2. Who are some of the many scholars you have known in the field over the years? The audience might raise particular questions about contributions of scholars Short or Schubert have known over the years. Such scholars as Ralph Tyler, Hollis Caswell, Paul Klohr, James B. Macdonald, Louise Berman, Philip Jackson, J. Galen Saylor, William Alexander, Daniel Tanner, Laurel Tanner, Benjamin Bloom, Harold Shane, Elliot Eisner, Maxine Greene, John Goodlad, O.L. Davis, Herbert Kliebard or more recent scholars such as Michael Apple, Max van Manen, Janet Miller, William Pinar, Madeleine Grumet, Decker Walker, Frances Klein, F. Michael Connelly, Robert Bullough, Jr., Norman Overly, James T. Sears, David Hansen, Craig Kridel, and a host of others.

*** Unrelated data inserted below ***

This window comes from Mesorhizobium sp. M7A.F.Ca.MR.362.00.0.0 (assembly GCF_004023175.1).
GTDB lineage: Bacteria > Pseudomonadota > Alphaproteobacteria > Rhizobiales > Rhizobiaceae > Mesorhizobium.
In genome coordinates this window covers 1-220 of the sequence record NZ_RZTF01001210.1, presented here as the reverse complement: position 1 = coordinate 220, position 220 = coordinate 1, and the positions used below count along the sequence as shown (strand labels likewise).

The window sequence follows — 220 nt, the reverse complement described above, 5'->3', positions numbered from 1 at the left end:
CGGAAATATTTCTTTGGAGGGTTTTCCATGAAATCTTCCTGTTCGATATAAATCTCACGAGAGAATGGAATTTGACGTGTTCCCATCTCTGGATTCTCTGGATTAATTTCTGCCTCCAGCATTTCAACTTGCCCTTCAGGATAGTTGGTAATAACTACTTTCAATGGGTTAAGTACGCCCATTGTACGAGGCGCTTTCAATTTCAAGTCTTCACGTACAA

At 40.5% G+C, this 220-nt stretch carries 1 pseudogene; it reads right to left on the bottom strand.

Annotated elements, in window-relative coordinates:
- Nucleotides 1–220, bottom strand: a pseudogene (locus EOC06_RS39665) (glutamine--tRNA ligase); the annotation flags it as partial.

3. What are stories from early conferences of AERA, AESA, Bergamo (and its earlier counterparts), Curriculum and Pedagogy, American Association of Teaching and Curriculum, Professors of Curriculum, The Society for the Study of Curriculum History, the Society of Professors of Education, and many others?

4. What does participation in such organizations mean to your careers and to those involve.

5. Can you tell stories about some of the key books in the field? Perhaps we could learn from your perspectives on their creation, uses, interpretations, or miss-interpretations.

6. What can you tell us about the influence of curriculum scholars on one another and the developments of mentoring or collaboration and contestation over the years in the field?